Monday, June 7th, 2010 at
It isn’t a surprise that a recent study issued jointly by the Legal Aid Society, Neighborhood Economic Development Advocacy Project, MFY Legal Services, and Urban Justice Center found that debt buyers are abusing the legal system to prey on lower-income New Yorkers.
Debt buyers are companies that purchase debt from original creditors who have written off unpaid balances as “uncollectible.” Debt buyers buy this bad debt for pennies on the dollar, and then turn around and put the squeeze on consumers to pay the full amount.
The report explains that publicly traded companies like Asset Acceptance Capital Corp., Asta Funding, Encore Capital Group, and Portfolio Recovery Associates have to reveal more about their practices than private companies, which the study says number around 500. It notes that debt buyers often don’t have the documentation to back up their claims against consumers, saying, “Debt buyers usually receive an electronic file that includes only a person’s name and social security number, last known address, the amount allegedly owed, the charge-off date, and the date and amount of the last payment. The portfolio does not include documentation of the debt, such as the governing contracts and account statements. This information is insufficient to ensure that the debt buyers collect the correct amount from the correct person. Debt portfolios are regularly sold on an ‘as is’ basis, without consideration for whether collection of the debts in the portfolio is legal.”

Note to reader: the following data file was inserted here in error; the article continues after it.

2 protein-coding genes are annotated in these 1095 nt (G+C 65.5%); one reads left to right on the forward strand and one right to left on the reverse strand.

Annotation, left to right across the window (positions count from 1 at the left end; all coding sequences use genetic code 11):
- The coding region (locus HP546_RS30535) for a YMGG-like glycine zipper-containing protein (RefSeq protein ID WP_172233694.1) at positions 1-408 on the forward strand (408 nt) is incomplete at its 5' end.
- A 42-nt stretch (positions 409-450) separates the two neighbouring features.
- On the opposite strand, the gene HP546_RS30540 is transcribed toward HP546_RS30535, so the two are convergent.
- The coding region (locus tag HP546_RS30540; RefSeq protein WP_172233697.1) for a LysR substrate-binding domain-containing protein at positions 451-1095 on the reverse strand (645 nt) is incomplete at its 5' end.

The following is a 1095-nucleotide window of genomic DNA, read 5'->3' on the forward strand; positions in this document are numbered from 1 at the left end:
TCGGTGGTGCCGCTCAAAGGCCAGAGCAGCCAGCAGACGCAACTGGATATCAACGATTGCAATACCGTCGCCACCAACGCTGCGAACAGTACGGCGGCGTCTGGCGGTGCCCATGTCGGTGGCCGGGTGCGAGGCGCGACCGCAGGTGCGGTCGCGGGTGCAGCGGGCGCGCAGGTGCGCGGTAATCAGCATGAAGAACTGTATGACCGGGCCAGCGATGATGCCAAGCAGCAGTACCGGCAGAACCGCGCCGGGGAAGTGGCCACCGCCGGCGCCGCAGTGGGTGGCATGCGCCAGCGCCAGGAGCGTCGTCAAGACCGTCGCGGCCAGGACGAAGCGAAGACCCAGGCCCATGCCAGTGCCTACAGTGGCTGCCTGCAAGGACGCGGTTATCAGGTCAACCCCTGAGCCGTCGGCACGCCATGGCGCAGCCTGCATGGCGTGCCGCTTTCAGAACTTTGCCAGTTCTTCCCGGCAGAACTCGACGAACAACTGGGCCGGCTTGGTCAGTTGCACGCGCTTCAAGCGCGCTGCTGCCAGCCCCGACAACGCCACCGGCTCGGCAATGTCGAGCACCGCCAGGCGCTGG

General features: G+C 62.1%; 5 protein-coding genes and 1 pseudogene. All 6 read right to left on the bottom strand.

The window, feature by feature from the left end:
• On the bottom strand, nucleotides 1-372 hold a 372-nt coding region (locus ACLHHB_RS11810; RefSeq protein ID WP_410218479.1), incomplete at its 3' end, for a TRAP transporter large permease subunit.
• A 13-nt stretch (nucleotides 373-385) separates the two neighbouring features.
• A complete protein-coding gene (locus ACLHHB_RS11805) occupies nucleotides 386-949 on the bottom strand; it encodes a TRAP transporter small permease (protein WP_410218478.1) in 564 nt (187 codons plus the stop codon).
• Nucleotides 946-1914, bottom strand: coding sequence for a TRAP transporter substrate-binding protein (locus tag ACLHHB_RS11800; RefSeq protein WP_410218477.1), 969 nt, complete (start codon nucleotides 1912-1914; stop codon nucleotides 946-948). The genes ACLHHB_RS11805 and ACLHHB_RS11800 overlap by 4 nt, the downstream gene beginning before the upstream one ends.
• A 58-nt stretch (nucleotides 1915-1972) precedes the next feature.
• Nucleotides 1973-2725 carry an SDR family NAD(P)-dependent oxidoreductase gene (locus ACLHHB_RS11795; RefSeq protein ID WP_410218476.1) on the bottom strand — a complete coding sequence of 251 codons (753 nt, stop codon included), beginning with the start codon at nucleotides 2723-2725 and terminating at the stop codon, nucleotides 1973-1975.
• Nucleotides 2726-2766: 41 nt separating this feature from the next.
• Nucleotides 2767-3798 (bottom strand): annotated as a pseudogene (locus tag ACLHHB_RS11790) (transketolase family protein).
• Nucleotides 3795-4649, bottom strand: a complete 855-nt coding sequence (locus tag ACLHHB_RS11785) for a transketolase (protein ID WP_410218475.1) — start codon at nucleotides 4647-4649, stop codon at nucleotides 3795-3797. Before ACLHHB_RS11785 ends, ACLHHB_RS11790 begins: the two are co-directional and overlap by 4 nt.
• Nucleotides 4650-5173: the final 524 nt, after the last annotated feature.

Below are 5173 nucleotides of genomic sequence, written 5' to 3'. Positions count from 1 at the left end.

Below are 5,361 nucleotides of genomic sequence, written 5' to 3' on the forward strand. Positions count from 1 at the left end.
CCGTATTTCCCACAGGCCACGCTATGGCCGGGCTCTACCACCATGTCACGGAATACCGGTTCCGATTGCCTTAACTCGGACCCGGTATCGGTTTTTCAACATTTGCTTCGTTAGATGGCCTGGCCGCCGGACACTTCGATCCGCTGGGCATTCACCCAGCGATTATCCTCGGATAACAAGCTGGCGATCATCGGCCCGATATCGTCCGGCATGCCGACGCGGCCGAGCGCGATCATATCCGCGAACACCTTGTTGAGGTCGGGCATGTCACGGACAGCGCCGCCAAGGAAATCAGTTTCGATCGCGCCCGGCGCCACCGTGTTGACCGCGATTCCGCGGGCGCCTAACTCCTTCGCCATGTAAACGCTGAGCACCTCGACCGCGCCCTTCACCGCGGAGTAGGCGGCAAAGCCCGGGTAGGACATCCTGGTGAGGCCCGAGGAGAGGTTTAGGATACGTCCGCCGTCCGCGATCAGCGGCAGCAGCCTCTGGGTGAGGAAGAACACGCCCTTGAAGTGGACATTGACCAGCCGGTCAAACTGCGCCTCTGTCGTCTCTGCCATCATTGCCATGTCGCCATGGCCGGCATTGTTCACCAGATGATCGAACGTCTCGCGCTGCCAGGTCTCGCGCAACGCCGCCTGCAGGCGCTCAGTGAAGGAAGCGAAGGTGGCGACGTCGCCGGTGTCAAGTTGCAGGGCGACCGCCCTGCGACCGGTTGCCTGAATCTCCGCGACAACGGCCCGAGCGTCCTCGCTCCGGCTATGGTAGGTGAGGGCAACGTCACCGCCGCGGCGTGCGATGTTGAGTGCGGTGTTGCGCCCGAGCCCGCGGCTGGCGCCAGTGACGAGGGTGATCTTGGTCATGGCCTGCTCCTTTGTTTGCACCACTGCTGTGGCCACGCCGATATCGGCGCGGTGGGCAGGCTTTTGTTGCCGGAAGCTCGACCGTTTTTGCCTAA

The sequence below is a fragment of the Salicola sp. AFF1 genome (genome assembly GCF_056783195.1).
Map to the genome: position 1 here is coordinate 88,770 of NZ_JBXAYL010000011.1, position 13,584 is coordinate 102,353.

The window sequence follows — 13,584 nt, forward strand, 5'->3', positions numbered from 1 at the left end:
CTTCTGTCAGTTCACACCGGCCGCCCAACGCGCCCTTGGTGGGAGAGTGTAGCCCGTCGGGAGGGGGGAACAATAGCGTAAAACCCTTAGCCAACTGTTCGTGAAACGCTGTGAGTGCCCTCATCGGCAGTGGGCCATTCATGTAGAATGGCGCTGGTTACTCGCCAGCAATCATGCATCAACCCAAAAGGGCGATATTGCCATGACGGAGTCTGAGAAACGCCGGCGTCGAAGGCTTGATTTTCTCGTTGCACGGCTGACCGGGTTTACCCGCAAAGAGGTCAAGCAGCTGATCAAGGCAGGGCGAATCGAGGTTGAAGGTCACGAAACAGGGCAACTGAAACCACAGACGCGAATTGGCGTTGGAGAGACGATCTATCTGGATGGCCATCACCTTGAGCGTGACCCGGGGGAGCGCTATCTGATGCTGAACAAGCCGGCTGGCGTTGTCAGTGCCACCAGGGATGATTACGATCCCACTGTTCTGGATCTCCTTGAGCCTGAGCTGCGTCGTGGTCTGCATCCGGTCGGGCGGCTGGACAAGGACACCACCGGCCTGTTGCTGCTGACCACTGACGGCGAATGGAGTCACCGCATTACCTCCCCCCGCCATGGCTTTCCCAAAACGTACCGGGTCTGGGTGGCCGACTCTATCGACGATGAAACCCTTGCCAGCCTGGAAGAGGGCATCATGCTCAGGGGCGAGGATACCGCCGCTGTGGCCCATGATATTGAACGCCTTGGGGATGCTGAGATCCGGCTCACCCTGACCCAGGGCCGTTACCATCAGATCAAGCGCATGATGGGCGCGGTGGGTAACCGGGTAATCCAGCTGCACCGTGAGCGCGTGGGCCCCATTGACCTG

In New York, debt buyers are filing an unprecedented number of lawsuits against consumers – disproportionately lower-income consumers – without ever providing people with legally mandated notifications. The result? People never know they’re being sued, so they don’t show up for court. When they don’t show up for court, the judge rules in the debt buyers’ favor and people have their wages garnished, their bank accounts cleaned out, and their credit ruined.
The study found that these “default judgments” happen over 94% of the time, and that 95% of those who have default judgments against them live in low or moderate income neighborhoods. Even more outrageous is that only 1% of consumers in New York City who are sued by debt buyers are represented by an attorney.
Reading the study will make your blood boil, but it’s a crucial first step in putting an end to these predatory practices. You can download a copy of the report at Urban Justice Center.